Teenage Pregnancy Part II : Did I Miss Out on All the Fun?

Writer | Entrepreneur | Business & Personal Development


“Did I miss out on all the fun?”

That’s the question I used to¬†ask myself when I thought about the years I spent changing diapers and staying up all night with a baby, instead of staying out all night with friends partying and having “fun”.

Can I admit I’ve never been drunk?

Is that crazy?

Yeah, probably a little.

People used to tell me, “You don’t know what you’re missing out on!”¬†

“Nah, I’m good…really… I gotta stay home.”

At 19, I was engaged. But I think he only asked me because of the mounting pressure from adults that were super concerned my child was born out of wedlock.

I felt the pressure too.

Why do people think getting married is going to fix having¬†a baby out of wedlock? That’s¬†ridiculous, being married does not fix the “problem.”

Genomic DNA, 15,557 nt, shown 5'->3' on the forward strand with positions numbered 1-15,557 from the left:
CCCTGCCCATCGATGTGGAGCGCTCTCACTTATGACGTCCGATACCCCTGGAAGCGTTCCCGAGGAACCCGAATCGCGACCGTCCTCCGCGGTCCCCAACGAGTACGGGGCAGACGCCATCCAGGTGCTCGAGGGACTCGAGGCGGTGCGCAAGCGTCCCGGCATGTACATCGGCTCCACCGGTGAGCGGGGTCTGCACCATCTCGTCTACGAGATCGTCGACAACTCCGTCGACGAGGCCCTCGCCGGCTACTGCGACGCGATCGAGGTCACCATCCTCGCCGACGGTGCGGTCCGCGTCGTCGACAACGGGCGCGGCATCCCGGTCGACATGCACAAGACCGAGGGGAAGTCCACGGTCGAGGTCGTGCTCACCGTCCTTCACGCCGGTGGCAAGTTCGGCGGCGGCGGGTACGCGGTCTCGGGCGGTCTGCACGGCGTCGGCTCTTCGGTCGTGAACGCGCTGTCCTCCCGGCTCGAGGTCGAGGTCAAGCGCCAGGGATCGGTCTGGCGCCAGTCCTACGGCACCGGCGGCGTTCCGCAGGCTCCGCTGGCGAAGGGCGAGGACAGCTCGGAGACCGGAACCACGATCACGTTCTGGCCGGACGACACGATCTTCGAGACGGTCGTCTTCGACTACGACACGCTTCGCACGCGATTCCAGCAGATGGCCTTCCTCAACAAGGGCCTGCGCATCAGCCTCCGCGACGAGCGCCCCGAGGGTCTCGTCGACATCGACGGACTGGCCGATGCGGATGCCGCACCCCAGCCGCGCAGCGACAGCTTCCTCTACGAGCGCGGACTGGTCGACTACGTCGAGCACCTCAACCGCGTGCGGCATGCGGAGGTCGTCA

It never does. 

That engagement lasted maybe a couple of months before it ended, along with my relationship.

It kinda sucks for the kid when you’re 19 and don’t know what the hell you’re doing but at the same time, you’re trying your best.

It was just the two of us, the kid and I, for quite some time.

I was working, he was in daycare, and then I was in school some evenings. It became normal to drive 45 minutes from daycare to my parents to drop my son off, then 30 minutes to school and then 30 minutes back to pick him up and then 1 hour to our apartment.

At a certain point I felt like I was completely effin up, I mean some days I barely got to see him until bedtime.

But thankfully that didn’t last forever. I’m certainly making up for lost time now.

Having kids always requires sacrifice. That can be a hard pill to swallow at a young age. The other day my dad said something to me:

“No, accountability has not been one of your problems.”

I think that’s important.

I’ve definitely made some poor choices but I have always taken the blame. I mean what other choice is there. It would be a waste of time to point a finger at the whole world for the injustice of missing out on my¬†early twenties. I “missed out” because of my choice.

That’s it.

Accepting the blame makes it so much easier to move on. 

I no longer ask myself if I missed out on the “fun”.¬† This experience is something I had to go through and it has largely made me who I am today. For that, I must say I am grateful.











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